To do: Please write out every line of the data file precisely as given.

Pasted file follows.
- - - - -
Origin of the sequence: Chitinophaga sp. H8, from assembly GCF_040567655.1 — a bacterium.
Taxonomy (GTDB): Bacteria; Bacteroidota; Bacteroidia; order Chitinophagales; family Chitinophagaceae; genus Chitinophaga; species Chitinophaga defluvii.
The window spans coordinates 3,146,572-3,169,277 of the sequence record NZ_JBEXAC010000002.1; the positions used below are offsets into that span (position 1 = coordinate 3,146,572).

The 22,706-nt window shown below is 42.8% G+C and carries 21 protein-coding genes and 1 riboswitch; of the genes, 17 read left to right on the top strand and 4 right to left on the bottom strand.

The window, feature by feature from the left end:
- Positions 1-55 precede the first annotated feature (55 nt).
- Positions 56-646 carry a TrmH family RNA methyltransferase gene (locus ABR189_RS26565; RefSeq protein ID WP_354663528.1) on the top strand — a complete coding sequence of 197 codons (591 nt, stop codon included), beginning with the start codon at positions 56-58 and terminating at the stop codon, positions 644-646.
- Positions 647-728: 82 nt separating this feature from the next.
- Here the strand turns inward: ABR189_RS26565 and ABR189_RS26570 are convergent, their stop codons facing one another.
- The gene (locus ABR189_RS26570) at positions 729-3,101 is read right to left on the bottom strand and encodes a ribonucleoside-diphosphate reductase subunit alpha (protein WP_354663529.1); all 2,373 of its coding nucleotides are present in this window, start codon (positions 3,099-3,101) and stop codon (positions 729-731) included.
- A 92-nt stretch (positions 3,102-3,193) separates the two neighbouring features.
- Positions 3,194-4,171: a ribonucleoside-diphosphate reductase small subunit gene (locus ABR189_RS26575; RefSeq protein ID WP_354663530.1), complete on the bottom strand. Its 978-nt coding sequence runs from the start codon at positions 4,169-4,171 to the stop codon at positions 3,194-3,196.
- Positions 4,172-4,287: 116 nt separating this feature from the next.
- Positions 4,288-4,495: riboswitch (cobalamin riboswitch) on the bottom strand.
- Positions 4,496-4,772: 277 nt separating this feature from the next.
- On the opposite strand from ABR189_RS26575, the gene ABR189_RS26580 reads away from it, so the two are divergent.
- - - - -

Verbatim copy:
Origin of the sequence: Chitinophaga sp. H8, from assembly GCF_040567655.1 — a bacterium.
Taxonomy (GTDB): Bacteria; Bacteroidota; Bacteroidia; order Chitinophagales; family Chitinophagaceae; genus Chitinophaga; species Chitinophaga defluvii.
The window spans coordinates 3,146,572-3,169,277 of the sequence record NZ_JBEXAC010000002.1; the positions used below are offsets into that span (position 1 = coordinate 3,146,572).

The 22,706-nt window shown below is 42.8% G+C and carries 21 protein-coding genes and 1 riboswitch; of the genes, 17 read left to right on the top strand and 4 right to left on the bottom strand.

The window, feature by feature from the left end:
- Positions 1-55 precede the first annotated feature (55 nt).
- Positions 56-646 carry a TrmH family RNA methyltransferase gene (locus ABR189_RS26565; RefSeq protein ID WP_354663528.1) on the top strand — a complete coding sequence of 197 codons (591 nt, stop codon included), beginning with the start codon at positions 56-58 and terminating at the stop codon, positions 644-646.
- Positions 647-728: 82 nt separating this feature from the next.
- Here the strand turns inward: ABR189_RS26565 and ABR189_RS26570 are convergent, their stop codons facing one another.
- The gene (locus ABR189_RS26570) at positions 729-3,101 is read right to left on the bottom strand and encodes a ribonucleoside-diphosphate reductase subunit alpha (protein WP_354663529.1); all 2,373 of its coding nucleotides are present in this window, start codon (positions 3,099-3,101) and stop codon (positions 729-731) included.
- A 92-nt stretch (positions 3,102-3,193) separates the two neighbouring features.
- Positions 3,194-4,171: a ribonucleoside-diphosphate reductase small subunit gene (locus ABR189_RS26575; RefSeq protein ID WP_354663530.1), complete on the bottom strand. Its 978-nt coding sequence runs from the start codon at positions 4,169-4,171 to the stop codon at positions 3,194-3,196.
- Positions 4,172-4,287: 116 nt separating this feature from the next.
- Positions 4,288-4,495: riboswitch (cobalamin riboswitch) on the bottom strand.
- Positions 4,496-4,772: 277 nt separating this feature from the next.
- On the opposite strand from ABR189_RS26575, the gene ABR189_RS26580 reads away from it, so the two are divergent.